Do you live in the Seattle area and obsess about snow conditions? Whether you usually head to the backcountry or often stay inbounds, we have great news for you: The Northwest Avalanche Center has a new tool to help you compare snow and weather conditions across the whole Seattle area, so you can know exactly where to head for the very best day.
“We get perceived as this backcountry-only service,” says NWAC Executive Director Scott Schell. “And while that’s clearly a focus, we have these weather stations and graphical tools that allow in-area riders to figure out where to go, given the day or storm pattern.”
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Easily compare conditions from mountain to mountain on a single page
The graphs, launched last season, allow you to overlay information from various weather stations to compare which of your favorite spots has the most snow—and the best quality of snow. So if you’re up early, looking for the best spot after last night’s storm, you can compare temperature, precipitation rate and wind to decide where to head, says Schell. You can overlay and mix and match the info from any weather station in NWAC’s network—all on a single page, without clicking back and forth. You can even bookmark your custom graph to refer to it over and over. This blog post gives great instructions for how to start customizing your graphs with the data you want to compare.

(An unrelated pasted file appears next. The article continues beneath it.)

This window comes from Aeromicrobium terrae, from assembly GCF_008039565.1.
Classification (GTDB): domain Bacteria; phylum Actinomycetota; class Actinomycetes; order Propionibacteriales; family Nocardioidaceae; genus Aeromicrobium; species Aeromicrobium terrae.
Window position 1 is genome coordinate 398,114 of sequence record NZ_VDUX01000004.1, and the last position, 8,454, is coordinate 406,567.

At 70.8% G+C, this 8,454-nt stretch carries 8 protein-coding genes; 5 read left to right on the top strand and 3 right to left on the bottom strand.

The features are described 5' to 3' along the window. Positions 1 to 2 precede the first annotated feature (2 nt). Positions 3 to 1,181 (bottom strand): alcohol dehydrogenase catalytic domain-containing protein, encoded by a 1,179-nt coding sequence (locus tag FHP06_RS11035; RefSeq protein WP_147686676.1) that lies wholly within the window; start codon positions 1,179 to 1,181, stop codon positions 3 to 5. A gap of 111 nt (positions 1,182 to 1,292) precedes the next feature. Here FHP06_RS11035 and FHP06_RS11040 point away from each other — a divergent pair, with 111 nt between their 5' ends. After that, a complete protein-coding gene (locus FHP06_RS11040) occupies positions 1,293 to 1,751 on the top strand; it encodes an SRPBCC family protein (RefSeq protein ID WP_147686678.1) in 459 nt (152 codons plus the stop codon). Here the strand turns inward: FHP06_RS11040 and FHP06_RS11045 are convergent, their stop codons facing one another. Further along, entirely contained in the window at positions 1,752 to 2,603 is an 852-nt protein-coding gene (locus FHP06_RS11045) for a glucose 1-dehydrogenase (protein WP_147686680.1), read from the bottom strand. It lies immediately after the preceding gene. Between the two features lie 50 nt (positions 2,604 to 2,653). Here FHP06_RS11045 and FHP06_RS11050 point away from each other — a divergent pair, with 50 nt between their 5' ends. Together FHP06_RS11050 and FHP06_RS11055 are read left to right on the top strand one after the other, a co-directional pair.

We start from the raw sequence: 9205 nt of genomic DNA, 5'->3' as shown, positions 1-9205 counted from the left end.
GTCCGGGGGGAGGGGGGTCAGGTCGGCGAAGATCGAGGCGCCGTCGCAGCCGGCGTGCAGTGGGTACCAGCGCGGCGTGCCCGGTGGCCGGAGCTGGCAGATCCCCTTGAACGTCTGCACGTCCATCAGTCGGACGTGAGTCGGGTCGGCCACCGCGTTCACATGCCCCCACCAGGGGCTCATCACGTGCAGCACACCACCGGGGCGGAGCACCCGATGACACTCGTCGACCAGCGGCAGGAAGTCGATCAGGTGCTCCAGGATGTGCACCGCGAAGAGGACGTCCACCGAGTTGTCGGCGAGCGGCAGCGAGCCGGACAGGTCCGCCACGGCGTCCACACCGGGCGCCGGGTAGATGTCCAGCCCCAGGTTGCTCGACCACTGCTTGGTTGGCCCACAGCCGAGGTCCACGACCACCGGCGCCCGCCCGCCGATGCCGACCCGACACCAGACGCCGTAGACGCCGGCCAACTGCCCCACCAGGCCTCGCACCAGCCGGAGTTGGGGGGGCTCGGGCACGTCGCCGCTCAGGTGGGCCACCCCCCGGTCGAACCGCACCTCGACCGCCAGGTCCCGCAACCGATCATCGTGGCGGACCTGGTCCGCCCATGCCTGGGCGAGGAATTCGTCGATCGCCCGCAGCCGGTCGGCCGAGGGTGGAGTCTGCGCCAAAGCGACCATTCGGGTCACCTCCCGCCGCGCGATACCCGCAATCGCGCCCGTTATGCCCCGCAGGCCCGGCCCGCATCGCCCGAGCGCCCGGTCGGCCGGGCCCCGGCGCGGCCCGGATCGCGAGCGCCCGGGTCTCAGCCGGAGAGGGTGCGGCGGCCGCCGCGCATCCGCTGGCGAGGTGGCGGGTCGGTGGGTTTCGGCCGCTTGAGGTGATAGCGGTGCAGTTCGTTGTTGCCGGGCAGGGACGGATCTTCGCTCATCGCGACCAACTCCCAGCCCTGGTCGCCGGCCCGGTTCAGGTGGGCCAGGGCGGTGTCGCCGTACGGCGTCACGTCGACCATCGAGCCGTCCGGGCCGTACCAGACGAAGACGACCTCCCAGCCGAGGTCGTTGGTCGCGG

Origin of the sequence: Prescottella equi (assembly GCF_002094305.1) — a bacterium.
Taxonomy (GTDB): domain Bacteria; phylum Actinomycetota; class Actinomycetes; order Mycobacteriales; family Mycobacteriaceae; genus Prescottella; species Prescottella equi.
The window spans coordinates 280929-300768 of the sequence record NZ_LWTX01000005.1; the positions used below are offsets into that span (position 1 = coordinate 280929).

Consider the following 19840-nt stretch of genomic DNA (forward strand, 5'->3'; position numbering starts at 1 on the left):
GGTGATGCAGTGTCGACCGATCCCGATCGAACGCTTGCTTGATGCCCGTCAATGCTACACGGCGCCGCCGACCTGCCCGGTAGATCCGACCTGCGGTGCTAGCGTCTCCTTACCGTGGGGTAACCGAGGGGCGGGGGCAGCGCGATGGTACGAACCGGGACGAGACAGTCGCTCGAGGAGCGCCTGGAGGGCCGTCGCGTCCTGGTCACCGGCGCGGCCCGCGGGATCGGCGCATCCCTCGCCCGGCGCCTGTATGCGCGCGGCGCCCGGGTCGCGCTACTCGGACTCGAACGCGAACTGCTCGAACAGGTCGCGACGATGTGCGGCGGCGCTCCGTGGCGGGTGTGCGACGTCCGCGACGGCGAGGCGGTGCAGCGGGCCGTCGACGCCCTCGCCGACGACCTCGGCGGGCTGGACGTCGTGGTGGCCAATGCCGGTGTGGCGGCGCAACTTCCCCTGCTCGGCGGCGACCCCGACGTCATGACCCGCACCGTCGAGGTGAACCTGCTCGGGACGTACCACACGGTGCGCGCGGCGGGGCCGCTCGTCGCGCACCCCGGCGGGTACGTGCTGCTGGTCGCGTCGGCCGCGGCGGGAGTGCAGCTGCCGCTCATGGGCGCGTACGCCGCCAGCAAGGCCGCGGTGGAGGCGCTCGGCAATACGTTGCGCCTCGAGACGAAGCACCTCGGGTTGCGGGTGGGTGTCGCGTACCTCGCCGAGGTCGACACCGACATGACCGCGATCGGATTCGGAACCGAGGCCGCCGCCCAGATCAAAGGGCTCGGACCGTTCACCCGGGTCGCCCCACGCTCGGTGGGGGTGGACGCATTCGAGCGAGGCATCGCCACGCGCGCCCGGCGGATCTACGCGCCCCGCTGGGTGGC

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Suss out conditions, even inbounds
Obviously, if you’re heading to the backcountry, you’ll want to look at conditions and forecasts before you head out. But did you know that NWAC’s graphs also let you compare between inbounds ski areas? That way, if you decide it’s not a good day for the backcountry, you can still sniff out the best powder stashes.
“The colder it is, the lower density of snow you have,” explains Schell. “So, by checking out both the temperature and the precipitation, the savy backcountry user or in-area rider can get a good feel for the density of snow.” Read: POWDER.
And then there’s wind, of course, says Schell, which plays a big factor—in both avalanche phenomena and ski quality. “We’ve all been out there when there was a foot of snow, but the wind rips the snow off some parts and piles it up in uneven and odd ways on the terrain,” Schell says. “With these graphs, you can see whether the wind has been consistent, or erratic. All those things can start to indicate snow quality.”
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Deepen your knowledge of how weather patterns affect snowpack
Using NWAC’s graphs, you can compare weather for the past day, week, or year—all the way back six years. So if you’re learning about snowpack and how weather affects it, you can compare what you see in the records to what you find when you dig a pit. For example, if you see the weather station graph showing four inches of rain at 42 degrees, says Schell, you can go out and dig a snow pit and map that—to see how it’s affected the snowpack.
“There’s a lot of stuff you can do, depending on your skill set and familiarity with mountain weather,” he says.
Photos by Joey Schusler and Thomas Woodson, and NWAC.